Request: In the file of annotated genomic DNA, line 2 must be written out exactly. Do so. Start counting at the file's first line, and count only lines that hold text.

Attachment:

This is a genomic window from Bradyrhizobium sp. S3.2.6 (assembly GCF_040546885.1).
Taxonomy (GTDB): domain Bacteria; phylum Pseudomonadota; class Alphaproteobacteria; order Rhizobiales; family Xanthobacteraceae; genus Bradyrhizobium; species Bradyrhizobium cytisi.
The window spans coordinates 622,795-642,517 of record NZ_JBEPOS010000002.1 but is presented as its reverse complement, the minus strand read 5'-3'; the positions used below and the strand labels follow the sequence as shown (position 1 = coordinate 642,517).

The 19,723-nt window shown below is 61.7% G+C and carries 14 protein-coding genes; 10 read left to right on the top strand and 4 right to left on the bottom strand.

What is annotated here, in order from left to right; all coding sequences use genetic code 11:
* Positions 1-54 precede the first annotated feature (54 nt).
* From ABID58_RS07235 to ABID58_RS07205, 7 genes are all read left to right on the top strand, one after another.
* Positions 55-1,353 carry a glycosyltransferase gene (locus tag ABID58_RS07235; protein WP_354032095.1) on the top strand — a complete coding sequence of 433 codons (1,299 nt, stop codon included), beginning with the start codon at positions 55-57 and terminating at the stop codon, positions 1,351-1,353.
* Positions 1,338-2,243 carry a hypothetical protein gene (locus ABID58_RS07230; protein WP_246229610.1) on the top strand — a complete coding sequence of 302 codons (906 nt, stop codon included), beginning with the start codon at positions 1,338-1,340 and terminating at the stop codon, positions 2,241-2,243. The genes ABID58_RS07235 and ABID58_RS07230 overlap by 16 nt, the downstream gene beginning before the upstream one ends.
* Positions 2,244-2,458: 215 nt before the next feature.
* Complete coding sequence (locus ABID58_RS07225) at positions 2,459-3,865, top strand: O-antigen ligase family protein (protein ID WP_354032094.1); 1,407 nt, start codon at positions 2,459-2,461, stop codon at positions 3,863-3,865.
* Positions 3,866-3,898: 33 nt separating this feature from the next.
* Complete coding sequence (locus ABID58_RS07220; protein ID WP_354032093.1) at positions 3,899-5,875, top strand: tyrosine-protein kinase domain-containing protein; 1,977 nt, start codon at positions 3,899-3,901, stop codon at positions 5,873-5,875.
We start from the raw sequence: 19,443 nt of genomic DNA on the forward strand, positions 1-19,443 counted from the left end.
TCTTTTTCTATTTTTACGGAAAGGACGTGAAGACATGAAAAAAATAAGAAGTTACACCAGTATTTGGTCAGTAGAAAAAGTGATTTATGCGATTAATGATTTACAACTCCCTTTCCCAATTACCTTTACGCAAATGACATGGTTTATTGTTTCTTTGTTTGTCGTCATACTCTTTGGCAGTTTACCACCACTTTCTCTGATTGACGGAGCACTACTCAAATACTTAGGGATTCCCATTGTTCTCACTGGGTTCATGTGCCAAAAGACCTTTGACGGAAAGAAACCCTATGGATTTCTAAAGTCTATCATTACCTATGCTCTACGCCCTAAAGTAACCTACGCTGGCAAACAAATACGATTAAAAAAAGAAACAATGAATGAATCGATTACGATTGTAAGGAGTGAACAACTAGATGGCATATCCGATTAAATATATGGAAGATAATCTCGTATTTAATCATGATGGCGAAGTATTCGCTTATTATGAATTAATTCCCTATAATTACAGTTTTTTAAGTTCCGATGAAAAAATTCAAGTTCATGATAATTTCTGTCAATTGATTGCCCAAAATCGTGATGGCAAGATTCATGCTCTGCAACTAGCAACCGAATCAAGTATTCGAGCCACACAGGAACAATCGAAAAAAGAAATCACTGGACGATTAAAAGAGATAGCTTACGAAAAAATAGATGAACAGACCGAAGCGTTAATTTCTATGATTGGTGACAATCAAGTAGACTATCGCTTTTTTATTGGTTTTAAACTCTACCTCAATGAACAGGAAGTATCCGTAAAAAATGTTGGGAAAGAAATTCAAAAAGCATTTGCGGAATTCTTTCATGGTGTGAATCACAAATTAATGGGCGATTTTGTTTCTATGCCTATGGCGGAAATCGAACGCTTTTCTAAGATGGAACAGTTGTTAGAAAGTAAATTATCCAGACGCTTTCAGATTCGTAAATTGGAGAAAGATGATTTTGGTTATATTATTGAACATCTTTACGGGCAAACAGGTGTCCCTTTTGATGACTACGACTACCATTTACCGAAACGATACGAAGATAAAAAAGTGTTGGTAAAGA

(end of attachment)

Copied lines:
Taxonomy (GTDB): domain Bacteria; phylum Pseudomonadota; class Alphaproteobacteria; order Rhizobiales; family Xanthobacteraceae; genus Bradyrhizobium; species Bradyrhizobium cytisi.